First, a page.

With the federal estate tax exemption at $11.7 million for 2021, many people think estate planning is unnecessary. But there’s one thing ALL adults over the age of 18 need to look at, regardless of estate taxes: beneficiary designations.
You would be amazed at how many people neglect this simple step, and their heirs and estate wind up paying for it – sometimes dearly. Ex-spouses inherit large sums every day, and high court rulings have upheld beneficiary designation forms, even if they were woefully out of date or even if the ex waived interest in a divorce decree.
Beneficiary designation forms trump a Will, too. Whoever is designated as the beneficiary on the account or plan form gets the money automatically, no matter what your Will says.
Here are some smart estate planning moves you should double check right now:
Submit a transfer on death (TOD) or payable on death (POD) form for all your bank and brokerage accounts, ensuring that your bank accounts and brokerage accounts would go where you want.
Review existing or create new beneficiary forms for your retirement accounts (IRAs, 401(k)s, Roth IRAs, etc.), pension plans, life insurance policies and annuities.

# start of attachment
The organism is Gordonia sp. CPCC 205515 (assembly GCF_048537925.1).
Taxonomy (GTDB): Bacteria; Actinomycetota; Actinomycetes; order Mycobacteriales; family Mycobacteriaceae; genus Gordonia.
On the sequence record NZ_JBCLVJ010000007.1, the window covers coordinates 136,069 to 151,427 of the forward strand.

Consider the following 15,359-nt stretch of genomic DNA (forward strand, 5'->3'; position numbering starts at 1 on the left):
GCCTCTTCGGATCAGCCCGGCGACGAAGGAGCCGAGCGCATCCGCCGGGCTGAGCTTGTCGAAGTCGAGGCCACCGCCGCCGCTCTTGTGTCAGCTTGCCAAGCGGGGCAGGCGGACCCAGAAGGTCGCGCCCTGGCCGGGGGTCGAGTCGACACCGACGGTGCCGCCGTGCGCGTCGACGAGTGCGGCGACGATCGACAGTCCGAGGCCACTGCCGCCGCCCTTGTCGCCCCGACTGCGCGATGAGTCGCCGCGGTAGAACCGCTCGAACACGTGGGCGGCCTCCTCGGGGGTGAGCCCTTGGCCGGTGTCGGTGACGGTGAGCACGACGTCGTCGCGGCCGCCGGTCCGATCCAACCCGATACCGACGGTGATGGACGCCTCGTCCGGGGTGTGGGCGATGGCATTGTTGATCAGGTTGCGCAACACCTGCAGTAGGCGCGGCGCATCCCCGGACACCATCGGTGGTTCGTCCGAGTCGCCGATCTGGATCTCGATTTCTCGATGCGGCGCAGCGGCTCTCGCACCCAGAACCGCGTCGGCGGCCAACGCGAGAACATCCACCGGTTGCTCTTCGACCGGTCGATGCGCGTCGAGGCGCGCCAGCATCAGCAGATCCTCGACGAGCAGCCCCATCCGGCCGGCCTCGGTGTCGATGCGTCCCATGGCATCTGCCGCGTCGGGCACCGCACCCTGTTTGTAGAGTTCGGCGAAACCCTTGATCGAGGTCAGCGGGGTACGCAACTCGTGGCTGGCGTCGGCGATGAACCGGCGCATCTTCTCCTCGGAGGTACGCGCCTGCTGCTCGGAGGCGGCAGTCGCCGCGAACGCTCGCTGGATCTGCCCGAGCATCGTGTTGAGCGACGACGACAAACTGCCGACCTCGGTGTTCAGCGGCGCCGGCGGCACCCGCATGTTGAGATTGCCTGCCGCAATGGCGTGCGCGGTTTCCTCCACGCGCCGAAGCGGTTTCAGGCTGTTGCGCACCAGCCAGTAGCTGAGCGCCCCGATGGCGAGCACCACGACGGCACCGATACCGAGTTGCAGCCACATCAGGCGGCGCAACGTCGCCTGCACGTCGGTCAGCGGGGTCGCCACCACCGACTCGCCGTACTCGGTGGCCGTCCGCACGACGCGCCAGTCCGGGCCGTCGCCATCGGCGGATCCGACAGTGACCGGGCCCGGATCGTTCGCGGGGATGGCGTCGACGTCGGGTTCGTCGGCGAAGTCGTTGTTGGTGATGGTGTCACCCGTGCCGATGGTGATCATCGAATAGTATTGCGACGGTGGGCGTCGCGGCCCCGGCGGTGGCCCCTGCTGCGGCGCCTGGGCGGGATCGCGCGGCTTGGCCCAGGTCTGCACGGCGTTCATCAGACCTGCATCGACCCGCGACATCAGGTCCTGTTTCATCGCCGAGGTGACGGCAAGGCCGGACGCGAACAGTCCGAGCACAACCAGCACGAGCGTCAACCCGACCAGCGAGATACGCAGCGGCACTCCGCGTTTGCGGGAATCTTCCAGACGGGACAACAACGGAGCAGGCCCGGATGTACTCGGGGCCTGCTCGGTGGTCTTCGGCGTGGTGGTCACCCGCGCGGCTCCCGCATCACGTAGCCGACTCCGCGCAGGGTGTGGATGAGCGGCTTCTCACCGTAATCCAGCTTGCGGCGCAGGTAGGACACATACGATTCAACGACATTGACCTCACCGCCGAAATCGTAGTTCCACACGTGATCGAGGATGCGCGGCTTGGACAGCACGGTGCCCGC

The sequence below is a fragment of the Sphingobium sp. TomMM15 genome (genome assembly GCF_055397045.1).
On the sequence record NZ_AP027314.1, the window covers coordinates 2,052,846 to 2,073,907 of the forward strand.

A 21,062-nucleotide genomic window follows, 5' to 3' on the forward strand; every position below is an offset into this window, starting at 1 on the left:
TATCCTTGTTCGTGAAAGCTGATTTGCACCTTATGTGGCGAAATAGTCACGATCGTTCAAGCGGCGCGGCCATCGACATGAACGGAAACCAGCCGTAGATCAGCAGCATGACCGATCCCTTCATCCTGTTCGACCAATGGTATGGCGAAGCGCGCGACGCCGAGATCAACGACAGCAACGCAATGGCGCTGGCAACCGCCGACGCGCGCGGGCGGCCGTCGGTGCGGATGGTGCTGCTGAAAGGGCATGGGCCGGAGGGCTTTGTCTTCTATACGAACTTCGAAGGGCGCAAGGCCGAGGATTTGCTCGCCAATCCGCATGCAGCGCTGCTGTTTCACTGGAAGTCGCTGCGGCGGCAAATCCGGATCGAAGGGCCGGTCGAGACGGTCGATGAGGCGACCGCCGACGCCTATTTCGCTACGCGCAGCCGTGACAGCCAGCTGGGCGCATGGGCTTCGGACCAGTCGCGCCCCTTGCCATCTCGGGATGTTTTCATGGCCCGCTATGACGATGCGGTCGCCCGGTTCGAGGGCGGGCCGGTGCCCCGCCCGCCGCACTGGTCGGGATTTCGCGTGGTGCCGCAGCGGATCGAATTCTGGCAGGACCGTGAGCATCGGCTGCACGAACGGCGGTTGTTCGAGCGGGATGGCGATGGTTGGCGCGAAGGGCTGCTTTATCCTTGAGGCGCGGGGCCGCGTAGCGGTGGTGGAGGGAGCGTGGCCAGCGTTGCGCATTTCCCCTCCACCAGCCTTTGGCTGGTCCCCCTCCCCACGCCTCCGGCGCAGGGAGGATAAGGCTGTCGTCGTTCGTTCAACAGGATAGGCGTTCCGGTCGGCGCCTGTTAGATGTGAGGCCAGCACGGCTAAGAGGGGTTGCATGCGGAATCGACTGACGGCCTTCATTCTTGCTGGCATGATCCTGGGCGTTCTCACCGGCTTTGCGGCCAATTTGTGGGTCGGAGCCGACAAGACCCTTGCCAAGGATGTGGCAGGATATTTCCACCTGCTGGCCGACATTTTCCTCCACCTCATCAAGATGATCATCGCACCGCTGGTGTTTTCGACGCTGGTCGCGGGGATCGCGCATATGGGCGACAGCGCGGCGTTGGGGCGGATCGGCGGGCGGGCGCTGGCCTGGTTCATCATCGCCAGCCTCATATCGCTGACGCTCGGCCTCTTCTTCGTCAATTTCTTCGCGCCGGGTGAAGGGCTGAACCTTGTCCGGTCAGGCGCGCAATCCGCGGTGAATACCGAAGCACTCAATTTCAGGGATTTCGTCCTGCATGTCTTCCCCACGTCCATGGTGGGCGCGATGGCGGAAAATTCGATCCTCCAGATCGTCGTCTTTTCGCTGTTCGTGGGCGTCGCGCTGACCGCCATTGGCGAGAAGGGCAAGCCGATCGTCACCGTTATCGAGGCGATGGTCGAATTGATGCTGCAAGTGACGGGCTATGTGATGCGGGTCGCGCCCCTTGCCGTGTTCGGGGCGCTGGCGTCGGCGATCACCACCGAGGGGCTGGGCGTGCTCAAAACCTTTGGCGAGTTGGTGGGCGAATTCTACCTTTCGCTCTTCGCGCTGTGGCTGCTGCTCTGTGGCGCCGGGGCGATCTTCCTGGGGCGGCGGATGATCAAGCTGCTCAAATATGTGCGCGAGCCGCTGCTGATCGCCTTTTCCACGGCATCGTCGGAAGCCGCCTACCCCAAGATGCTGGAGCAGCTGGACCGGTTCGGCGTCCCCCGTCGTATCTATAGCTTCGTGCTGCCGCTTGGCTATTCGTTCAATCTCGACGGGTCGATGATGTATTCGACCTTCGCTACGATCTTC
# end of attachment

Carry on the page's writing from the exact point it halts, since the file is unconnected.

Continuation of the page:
Review existing or create new beneficiary forms for any 529 college accounts you have established.
If you have established a Living Trust, ensure your Trust is the beneficiary of each of these accounts (be sure to talk with the lawyer who set up your Trust or call us for a review when it comes to retirement accounts, as we may decide to make your spouse the primary beneficiary of the retirement account or set up a special retirement account Trust).
If you have not established a Living Trust, make sure that you do not have minor children as beneficiaries on any of these accounts. If you do, call us to get that rectified.
If you don’t already have an estate plan – or have one that needs to be reviewed and updated – make 2021 the year you get this done. Call us to schedule your Family Legacy Planning Session, where we can identify the best strategies for you to provide for and protect the financial security of your loved ones.